What Is RAM and Why Does It Matter?

0

Did you know that in 2019, there were an estimated 261.2 million computers shipped around the world? This is a mere 0.6% increase from the previous year, but it was still great news for computer makers. After all, the rise in shipments ended a seven-year “slump” in the industry’s sales.

If you’re in the market for a computer yourself, one of the things you need to consider is RAM. If you get too little of it, it won’t be long before your new device becomes slow.

So, what is RAM exactly, and how does it work? What can happen if your computer runs out of it?

This guide will answer all these computer memory-related questions, so be sure to read on!

What Is RAM?

RAM is an acronym for “Random Access Memory.” It’s the active virtual memory of computers, acting as the devices’ “brain” and “core.” It’s the temporary storage for all information produced by currently running software.

RAM is “temporary” storage because it runs on what you call “volatile memory.” This means that anything stored in the memory gets deleted once it stops receiving power. One example of when this happens is when you turn off or restart your computer.

What Exactly Does RAM Do?

RAM provides software a place to access and save data on a short-term basis. It gives a computer a quick way to store and access all the information it actively uses. In this way, it allows a device to read, interpret, and write data as fast as it could.

You can think of RAM as your study or work desk, on which you place a lot of other stuff that you use. For example, you likely have pens, paper, and other supplies on your desk (or within its shelves).

So, your desk provides you a handy “storage area” for items you usually use. In this way, you can get your stuff with the least amount of effort and within only a few seconds.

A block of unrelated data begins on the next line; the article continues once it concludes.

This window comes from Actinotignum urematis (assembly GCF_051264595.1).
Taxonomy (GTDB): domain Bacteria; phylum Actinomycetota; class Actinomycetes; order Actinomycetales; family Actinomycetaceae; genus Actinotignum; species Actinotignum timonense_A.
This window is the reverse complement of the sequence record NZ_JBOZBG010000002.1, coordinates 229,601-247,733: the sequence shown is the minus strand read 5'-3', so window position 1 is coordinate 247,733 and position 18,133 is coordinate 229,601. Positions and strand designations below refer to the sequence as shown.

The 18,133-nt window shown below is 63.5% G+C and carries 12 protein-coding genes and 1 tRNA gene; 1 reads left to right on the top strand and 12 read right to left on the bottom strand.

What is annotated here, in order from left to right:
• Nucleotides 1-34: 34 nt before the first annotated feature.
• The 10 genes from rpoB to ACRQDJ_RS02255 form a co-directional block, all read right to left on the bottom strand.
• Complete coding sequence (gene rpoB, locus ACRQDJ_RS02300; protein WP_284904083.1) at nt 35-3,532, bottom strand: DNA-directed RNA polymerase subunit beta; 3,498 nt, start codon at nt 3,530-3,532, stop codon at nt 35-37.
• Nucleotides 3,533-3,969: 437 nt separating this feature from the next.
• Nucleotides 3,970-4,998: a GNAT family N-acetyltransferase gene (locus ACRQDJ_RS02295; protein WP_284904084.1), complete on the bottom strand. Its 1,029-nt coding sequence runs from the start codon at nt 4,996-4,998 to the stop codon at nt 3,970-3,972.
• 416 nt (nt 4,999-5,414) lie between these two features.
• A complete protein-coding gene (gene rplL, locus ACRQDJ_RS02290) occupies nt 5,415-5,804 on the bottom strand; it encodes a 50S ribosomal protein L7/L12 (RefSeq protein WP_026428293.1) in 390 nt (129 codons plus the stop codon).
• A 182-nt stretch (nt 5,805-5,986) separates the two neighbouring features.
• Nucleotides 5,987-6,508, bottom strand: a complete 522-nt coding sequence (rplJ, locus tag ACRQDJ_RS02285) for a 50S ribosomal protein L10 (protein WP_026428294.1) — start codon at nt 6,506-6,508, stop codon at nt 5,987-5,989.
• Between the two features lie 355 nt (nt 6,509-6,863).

If you were to stow all these items in cabinets, you’d need to get up from your seat first. Then, you have to walk all the way over to where the cabinet is and rummage through it. You then have to go back to your chair to continue whatever it is you’re doing.

RAM works pretty much like a desk in that it gives your computer an accessible storage location. Since it’s very convenient, your device can run way faster than if it were to rely on slower physical storage. Your computer’s storage (hard drive), in this case, is much like a cabinet used for long-term storage.

How Do You Use Up RAM?

Your computer relies on RAM whenever you launch any app, program, or service. These include all types of software, from text editors to photo viewers and anti-virus. They will continue to consume RAM so long as you keep these open, and you execute any task from within them.

RAM vs. Storage

RAM in computers is “memory,” whereas storage is “hard disk drive.” Both RAM and storage are types of memories, but the latter refers to a device’s long-term storage.

Everything that your computer already “knows” but doesn’t have to think about is in the hard disk drive (HDD). These include all saved files and folders and also all installed software. So long as they stay inactive or “unopen,” they will only use up space in your HDD.

What Types of RAM Can You Get Today?

Modern computers now use what you call “Double Data Rate” (DDR) RAM. Before DDR, Synchronous Dynamic Random Access Memory (SDRAM) was more common. However, since DDR RAM runs at much faster speeds, most computer makers have made the switch.

With that said, DDR RAM has evolved into DDR2, DDR3, and DDR4. The higher the number, the more “modern” the RAM. DDR2 RAM is faster than DDR, DDR3 is faster than DDR2, but DDR4 offers the highest performance of all.

According to experts, there’s now an official DDR5. It offers even more significant memory speeds and greater capacities than DDR4.

Why Exactly Do You Need RAM?

RAM influences the length of time that a computer needs to run programs and execute tasks. For example, it affects the time that a laptop needs to launch a program upon clicking on it. The higher a device’s RAM is, the faster it can initiate the opening of software.